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Plant Pigment Chromatography

Experiment #4A from Advanced Biology with Vernier

Education Level
High School


Paper chromatography is a technique used to separate substances in a mixture based on the movement of the different substances up a piece of paper by capillary action. Pigments extracted from plant cells contain a variety of molecules, such as chlorophylls, beta carotene, and xanthophyll, that can be separated using paper chromatography. A small sample of plant pigment placed on chromatography paper travels up the paper due to capillary action. Beta carotene is carried the furthest because it is highly soluble in the solvent and because it forms no hydrogen bonds with the chromatography paper fibers. Xanthophyll contains oxygen and does not travel quite as far with the solvent because it is less soluble than beta carotene and forms some hydrogen bonds with the paper. Chlorophylls are bound more tightly to the paper than the other two, so they travel the shortest distance.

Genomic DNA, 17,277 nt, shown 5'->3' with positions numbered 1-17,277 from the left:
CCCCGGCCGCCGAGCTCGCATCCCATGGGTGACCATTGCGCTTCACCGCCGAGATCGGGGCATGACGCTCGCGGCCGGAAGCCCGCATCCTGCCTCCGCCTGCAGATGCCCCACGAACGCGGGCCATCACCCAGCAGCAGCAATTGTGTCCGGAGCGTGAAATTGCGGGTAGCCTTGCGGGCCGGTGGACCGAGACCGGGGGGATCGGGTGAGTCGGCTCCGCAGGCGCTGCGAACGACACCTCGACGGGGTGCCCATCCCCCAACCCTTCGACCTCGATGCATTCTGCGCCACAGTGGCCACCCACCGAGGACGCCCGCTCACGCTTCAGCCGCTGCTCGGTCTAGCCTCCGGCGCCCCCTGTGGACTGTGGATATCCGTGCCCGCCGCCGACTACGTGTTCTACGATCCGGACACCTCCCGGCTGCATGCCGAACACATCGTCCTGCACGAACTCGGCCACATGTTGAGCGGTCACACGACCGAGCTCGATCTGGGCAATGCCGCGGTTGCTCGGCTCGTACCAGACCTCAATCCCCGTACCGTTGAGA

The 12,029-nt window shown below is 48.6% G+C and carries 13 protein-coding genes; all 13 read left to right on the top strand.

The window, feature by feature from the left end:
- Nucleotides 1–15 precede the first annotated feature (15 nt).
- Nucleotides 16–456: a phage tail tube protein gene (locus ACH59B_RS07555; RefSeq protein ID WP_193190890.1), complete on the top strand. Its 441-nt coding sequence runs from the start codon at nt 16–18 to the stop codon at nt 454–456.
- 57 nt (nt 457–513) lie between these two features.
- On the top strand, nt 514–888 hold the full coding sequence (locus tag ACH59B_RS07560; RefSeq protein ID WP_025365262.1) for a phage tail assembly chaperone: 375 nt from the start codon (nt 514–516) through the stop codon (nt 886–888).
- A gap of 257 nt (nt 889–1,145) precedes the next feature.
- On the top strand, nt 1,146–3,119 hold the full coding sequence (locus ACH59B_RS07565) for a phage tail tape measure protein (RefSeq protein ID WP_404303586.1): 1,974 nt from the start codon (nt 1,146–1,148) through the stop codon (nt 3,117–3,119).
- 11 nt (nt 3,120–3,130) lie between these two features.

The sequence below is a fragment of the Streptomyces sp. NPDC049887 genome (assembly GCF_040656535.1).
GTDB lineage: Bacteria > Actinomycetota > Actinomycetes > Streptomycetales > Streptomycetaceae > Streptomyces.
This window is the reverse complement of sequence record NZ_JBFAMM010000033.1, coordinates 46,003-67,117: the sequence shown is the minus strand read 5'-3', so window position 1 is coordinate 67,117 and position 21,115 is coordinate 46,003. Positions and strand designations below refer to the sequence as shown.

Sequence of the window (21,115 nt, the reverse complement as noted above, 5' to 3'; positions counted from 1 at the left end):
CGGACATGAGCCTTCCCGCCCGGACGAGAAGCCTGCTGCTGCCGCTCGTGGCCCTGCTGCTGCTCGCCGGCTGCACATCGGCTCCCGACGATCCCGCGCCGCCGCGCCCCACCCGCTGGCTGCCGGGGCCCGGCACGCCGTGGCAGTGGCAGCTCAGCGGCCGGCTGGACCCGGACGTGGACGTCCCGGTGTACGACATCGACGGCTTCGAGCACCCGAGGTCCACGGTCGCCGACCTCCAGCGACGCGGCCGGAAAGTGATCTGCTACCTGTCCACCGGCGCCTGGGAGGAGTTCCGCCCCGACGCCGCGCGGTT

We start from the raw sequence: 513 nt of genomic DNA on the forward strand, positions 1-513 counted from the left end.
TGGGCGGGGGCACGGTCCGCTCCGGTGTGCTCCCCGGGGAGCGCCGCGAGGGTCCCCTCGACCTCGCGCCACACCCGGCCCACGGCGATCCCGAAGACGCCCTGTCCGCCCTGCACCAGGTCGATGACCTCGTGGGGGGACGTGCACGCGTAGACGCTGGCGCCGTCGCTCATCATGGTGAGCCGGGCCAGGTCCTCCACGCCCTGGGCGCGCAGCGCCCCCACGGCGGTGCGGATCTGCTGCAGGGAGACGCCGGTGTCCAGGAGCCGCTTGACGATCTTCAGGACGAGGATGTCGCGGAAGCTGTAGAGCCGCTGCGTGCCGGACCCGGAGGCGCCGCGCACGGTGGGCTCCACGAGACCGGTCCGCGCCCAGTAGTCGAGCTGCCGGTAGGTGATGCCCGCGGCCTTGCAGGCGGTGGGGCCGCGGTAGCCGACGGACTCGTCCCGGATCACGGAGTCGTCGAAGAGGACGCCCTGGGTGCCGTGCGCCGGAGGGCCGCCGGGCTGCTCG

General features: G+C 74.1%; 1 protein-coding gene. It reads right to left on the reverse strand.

The ratio of the distance moved by a pigment to the distance moved by the solvent is a constant, Rf. Each type of molecule has its own Rf value.

{R_f} = \frac{{{\text{distance traveled by pigment}}}}  {{{\text{distance traveled by solvent}}}}


In this experiment, you will

  • Separate plant pigments.
  • Calculate the Rf values of the pigments.


Teaching to an educational standard? This experiment supports the standards below.

International Baccalaureate (IB) 2025/Biology
C1.3.4—Separation and identification of photosynthetic pigments by chromatography
C1.3.10—Advantages of the structured array of different types of pigment molecules in a photosystem

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This experiment is #4A of Advanced Biology with Vernier. The experiment in the book includes student instructions as well as instructor information for set up, helpful hints, and sample graphs and data.

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